it can be said that although most perceptive Victorians did share a sense of satisfaction in the industrial and political preeminence of England during the period, they also suffered from an anxious sense of something lost, a sense too being displaced persons in a world made alien by technological changes which had been exploited too quickly for the adaptive powers of the human psyche.

If we strip away the gadgets and fashions, Victorian England was not unlike the United States today.

With all the changes that took place in the Victorian Era it is hard to pick out the most important ones.  This was a time of total upheaval of all that the world had known.  There is one factor that in my observation was extremely important and highly overlooked.  The changes in TIME.  How we marked it, how we kept it, how it affected us.  We know that the Devil is all about changing Times and Seasons, and turning everything upside down.  This Victorian Era was a major win for the Devil.  He managed to fool the world into questioning the truth of God’s word and their very origins.  Time moved from God’s time to Mechanical Time, for the purpose of Control of Humanity.

Clock face of Big Ben, Houses of Parliament
New research suggests it took more than 30 years for our Victorian ancestors to get used to national standard time. Photograph: Martin Argles

David Rooney, curator of transport at the Science Museum and formerly of the Royal Observatory in Greenwich, and James Nye, secretary of the Electrical Horology Group, both historians of time, have just won a prize from the Society for the History of Technology for their research into the surprisingly tortuous history of time.

The railways adopted Greenwich time in the 1840s as the standard for all their timetables and clocks. Previous historians assumed it was then adopted across the country, even though it only became law in 1880.

Instead, poring over company records, museum collections, local bylaws and parliamentary debates, Rooney and Nye have concluded that for more than 30 years there was a free-for-all, with many places continuing on local time which could vary from Greenwich by up to half an hour.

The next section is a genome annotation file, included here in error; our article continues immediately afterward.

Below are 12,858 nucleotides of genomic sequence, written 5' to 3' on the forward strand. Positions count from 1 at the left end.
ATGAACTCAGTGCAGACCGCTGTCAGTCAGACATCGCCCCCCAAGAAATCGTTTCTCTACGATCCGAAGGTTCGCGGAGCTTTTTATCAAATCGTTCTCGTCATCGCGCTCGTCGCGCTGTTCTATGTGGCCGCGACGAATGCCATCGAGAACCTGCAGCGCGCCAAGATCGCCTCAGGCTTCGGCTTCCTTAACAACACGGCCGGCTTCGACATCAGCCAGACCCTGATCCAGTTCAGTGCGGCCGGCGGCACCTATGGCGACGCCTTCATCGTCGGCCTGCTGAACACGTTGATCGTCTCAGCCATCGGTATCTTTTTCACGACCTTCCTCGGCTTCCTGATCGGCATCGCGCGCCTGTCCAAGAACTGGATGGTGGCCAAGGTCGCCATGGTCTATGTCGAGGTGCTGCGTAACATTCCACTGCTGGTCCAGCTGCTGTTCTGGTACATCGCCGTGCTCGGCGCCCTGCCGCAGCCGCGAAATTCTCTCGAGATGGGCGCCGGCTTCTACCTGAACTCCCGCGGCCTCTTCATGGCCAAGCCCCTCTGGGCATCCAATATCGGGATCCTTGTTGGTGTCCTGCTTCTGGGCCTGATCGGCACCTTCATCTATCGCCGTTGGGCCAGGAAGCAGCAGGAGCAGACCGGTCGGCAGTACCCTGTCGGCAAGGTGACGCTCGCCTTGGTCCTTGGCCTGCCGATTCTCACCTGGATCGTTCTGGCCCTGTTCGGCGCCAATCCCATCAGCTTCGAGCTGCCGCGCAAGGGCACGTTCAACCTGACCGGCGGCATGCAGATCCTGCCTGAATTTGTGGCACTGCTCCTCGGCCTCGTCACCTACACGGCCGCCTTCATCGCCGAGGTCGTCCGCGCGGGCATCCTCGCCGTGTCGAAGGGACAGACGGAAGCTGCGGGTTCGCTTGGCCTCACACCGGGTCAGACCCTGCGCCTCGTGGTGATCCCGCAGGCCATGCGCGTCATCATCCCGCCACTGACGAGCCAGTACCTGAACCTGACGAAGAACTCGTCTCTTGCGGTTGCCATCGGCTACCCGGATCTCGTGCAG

The pressure to introduce a national standard came from the need to regulate factory working hours and from the ardent desire of parliamentarians, who could drink round the clock in their own clubs, to regulate the drinking hours of the feckless working classes.

Factory acts from 1802 gradually tackled hours and conditions, and in 1844 stated for the first time that working hours of “children and young persons” should be regulated by “a clock open to public view”. But what time that clock showed was still up for grabs. In Truro, Rooney points out, local time was 20 minutes behind London time, so anyone wanting to catch a train needed to know both times. A court case in Dorchester in 1858 ruled the legal time was the local mean time, not Greenwich.

In 1872, after thousands of hours of parliamentary debate, and 31 statutes since 1828, the Licensing Act first introduced nationwide restrictions on the sale of alcohol. “Issues of class, freedom, public health and morality came together in legislation that is a perfect exemplar of 19th-century standardisation and regulationsand time was the tool by which it could be policed,” as Rooney and Nye put it.

Publicans faced losing their licences unless they knew the exact time; national standard time followed within eight years.

Daylight saving, proposed in 1895 by a New Zealand entomologist, George Vernon Hudson, which is still passionately debated twice every year as the clocks go forwards and back, came in 1916 as Britain scrambled to catch up with the perceived greater efficiency of Germany, which introduced the measure in 1915.

Germany introduced it after a passionate 10-year international campaign by an Englishman, William Willett, who liked horse riding before breakfast, hated having to finishing his afternoon golf round after dusk, and resented how poorly the time fitted both his hobbies.

Clocks go back by one hour tomorrow tonight as Britain moves from British summer time to Greenwich mean time.

Before the expansion of railroads in the 19th century, towns in the U.S. and Europe used the sun to determine local time. For example, because noon occurs in Boston about three minutes before it does in Worcester, Mass., Boston’s clocks were set about three minutes ahead of those in Worcester. The expanding railroad network, however, needed a uniform time standard for all the stations along the line. Astronomical observatories began to distribute the precise time to the railroad companies by telegraph. The first public time service, introduced in 1851, was based on clock beats wired from the Harvard College Observatory in Cambridge, Mass. The Royal Observatory introduced its time service the next year, creating a single standard time for Great Britain.

The U.S. established four time zones in 1883. By the next year the governments of all nations had recognized the benefits of a worldwide standard of time for navigation and trade. At the 1884 International Meridian Conference in Washington, D.C., the globe was divided into 24 time zones. Signatories chose the Royal Observatory as the prime meridian (zero degrees longitude, the line from which all other longitudes are measured) in part because two thirds of the world’s shipping already used Greenwich time for navigation.

You can view a history of Timekeeping at the following site.

A Chronicle Of Timekeeping

Our conception of time depends on the way we measure it


Check out my series on TIME, below is a link to part one.  Follow the links within to view all seven parts.  

It’s About TIME – Part 1 – Changing Clocks to Change Time